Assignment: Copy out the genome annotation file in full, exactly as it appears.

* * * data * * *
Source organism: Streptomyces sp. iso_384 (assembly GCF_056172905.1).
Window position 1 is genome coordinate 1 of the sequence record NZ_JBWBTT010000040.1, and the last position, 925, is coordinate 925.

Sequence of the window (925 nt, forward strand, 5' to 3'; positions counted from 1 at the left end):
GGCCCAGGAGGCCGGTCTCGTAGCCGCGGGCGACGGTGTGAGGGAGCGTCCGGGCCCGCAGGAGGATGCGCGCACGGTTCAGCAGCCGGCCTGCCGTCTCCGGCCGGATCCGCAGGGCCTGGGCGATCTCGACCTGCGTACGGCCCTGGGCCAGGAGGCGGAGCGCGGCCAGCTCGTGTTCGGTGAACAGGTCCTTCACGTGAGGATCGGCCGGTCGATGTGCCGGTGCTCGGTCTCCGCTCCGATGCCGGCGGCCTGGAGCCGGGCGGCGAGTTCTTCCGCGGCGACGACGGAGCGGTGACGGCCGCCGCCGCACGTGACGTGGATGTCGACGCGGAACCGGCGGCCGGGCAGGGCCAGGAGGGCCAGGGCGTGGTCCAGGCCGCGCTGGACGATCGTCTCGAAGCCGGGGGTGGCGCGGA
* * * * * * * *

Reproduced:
Source organism: Streptomyces sp. iso_384 (assembly GCF_056172905.1).
Window position 1 is genome coordinate 1 of the sequence record NZ_JBWBTT010000040.1, and the last position, 925, is coordinate 925.

Sequence of the window (925 nt, forward strand, 5' to 3'; positions counted from 1 at the left end):
GGCCCAGGAGGCCGGTCTCGTAGCCGCGGGCGACGGTGTGAGGGAGCGTCCGGGCCCGCAGGAGGATGCGCGCACGGTTCAGCAGCCGGCCTGCCGTCTCCGGCCGGATCCGCAGGGCCTGGGCGATCTCGACCTGCGTACGGCCCTGGGCCAGGAGGCGGAGCGCGGCCAGCTCGTGTTCGGTGAACAGGTCCTTCACGTGAGGATCGGCCGGTCGATGTGCCGGTGCTCGGTCTCCGCTCCGATGCCGGCGGCCTGGAGCCGGGCGGCGAGTTCTTCCGCGGCGACGACGGAGCGGTGACGGCCGCCGCCGCACGTGACGTGGATGTCGACGCGGAACCGGCGGCCGGGCAGGGCCAGGAGGGCCAGGGCGTGGTCCAGGCCGCGCTGGACGATCGTCTCGAAGCCGGGGGTGGCGCGGA